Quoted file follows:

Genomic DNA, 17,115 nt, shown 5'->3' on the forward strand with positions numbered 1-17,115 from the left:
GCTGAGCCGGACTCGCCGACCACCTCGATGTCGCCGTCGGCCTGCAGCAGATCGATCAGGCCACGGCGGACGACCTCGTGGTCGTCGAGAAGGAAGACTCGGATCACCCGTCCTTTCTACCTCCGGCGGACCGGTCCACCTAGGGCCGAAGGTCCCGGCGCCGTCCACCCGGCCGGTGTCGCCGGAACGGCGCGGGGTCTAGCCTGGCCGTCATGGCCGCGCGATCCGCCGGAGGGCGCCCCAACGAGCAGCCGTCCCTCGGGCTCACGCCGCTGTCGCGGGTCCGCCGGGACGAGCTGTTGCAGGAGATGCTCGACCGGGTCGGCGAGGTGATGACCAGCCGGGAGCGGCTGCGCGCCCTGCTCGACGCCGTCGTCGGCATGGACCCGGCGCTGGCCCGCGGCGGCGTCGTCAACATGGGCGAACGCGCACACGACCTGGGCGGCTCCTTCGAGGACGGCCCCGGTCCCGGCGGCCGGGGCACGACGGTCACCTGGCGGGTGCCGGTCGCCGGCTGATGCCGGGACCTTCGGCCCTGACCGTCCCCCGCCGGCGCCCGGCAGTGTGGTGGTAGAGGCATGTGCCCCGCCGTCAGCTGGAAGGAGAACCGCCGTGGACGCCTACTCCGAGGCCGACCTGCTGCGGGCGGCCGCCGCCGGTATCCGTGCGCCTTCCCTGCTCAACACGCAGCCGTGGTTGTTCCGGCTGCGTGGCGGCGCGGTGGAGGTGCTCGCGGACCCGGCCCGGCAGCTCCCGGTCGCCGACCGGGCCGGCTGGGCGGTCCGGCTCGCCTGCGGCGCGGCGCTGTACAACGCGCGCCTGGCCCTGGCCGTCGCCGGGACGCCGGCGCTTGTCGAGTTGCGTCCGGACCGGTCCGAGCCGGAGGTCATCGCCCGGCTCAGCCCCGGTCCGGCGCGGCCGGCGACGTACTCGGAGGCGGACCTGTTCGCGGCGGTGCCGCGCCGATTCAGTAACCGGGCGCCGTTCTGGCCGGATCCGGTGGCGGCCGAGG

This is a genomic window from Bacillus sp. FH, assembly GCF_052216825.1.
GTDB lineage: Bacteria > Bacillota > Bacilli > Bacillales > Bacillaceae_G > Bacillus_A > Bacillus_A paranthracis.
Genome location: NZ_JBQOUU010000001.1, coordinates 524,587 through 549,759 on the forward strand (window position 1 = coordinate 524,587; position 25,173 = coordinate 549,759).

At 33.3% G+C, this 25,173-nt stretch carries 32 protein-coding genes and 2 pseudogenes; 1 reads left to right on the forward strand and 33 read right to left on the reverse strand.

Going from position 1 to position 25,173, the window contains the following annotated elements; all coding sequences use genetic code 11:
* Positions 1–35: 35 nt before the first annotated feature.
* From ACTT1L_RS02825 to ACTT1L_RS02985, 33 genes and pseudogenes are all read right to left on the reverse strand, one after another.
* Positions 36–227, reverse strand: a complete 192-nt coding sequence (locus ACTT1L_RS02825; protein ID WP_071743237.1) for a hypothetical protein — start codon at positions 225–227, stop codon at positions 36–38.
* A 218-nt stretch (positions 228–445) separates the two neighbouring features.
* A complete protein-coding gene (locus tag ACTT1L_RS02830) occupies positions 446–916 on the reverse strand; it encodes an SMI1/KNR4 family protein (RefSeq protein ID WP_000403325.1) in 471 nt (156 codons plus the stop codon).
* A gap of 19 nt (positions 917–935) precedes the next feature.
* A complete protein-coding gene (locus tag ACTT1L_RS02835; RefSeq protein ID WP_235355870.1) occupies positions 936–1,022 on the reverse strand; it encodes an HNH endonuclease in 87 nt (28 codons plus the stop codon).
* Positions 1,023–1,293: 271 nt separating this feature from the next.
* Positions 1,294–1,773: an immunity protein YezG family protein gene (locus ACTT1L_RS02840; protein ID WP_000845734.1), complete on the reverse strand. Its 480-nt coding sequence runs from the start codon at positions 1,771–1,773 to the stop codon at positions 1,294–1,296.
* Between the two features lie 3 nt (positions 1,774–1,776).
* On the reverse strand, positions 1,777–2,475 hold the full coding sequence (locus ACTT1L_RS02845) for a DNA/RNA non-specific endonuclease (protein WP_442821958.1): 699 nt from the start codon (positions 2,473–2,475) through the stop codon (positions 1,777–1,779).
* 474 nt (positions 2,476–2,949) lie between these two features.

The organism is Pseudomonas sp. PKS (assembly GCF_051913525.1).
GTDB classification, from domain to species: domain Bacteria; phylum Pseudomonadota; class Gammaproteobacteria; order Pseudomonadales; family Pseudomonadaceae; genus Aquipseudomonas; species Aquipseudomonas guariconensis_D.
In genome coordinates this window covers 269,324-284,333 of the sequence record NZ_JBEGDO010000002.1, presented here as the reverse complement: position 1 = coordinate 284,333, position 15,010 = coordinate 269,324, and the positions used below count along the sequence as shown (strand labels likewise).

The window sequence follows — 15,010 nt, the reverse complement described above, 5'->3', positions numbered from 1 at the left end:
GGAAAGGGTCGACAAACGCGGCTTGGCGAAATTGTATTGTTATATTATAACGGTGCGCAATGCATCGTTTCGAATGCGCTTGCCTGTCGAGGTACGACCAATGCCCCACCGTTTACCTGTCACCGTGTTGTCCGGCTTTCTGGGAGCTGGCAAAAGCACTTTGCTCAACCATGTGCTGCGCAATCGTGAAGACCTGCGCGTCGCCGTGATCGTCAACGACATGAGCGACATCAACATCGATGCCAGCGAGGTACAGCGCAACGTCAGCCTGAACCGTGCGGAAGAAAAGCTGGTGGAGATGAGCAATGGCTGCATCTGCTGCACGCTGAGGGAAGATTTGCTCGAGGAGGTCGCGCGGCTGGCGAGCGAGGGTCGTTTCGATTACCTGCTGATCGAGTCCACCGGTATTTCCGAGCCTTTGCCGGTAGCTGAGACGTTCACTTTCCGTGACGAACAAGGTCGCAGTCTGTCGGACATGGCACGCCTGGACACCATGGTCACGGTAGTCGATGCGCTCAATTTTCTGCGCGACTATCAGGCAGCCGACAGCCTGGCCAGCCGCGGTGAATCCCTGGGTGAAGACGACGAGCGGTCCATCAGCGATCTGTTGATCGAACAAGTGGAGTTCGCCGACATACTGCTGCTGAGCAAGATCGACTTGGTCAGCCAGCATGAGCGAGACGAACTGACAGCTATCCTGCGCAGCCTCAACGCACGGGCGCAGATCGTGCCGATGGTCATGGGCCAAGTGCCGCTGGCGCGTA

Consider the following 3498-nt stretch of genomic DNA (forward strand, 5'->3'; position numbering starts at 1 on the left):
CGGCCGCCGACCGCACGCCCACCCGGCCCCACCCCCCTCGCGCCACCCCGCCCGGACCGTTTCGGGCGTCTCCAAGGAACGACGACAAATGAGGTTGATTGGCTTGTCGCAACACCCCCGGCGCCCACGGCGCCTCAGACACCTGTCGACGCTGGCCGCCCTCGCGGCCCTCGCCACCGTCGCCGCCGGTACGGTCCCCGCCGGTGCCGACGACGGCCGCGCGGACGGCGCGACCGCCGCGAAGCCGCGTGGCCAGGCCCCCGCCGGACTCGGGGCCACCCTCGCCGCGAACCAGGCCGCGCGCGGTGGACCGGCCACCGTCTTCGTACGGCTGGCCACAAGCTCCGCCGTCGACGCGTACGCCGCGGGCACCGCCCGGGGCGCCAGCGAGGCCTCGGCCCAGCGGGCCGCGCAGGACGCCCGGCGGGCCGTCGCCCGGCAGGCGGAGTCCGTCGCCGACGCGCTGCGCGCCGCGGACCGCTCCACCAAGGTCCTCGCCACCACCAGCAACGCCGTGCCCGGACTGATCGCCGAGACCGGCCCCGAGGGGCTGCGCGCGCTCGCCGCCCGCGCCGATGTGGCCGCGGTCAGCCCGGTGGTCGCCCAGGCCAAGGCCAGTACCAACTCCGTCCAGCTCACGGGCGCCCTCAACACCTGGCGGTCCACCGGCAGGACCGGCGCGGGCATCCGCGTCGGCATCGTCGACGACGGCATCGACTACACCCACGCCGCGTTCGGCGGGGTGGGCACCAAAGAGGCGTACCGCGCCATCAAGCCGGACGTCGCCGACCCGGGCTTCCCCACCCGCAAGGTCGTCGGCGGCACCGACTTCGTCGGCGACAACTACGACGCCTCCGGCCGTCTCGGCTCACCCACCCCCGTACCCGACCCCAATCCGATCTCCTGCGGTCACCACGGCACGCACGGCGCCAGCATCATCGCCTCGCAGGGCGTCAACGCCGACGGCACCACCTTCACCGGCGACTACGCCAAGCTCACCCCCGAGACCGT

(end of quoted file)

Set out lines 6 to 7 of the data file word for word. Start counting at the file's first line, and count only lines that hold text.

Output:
At 33.3% G+C, this 25,173-nt stretch carries 32 protein-coding genes and 2 pseudogenes; 1 reads left to right on the forward strand and 33 read right to left on the reverse strand.

Going from position 1 to position 25,173, the window contains the following annotated elements; all coding sequences use genetic code 11: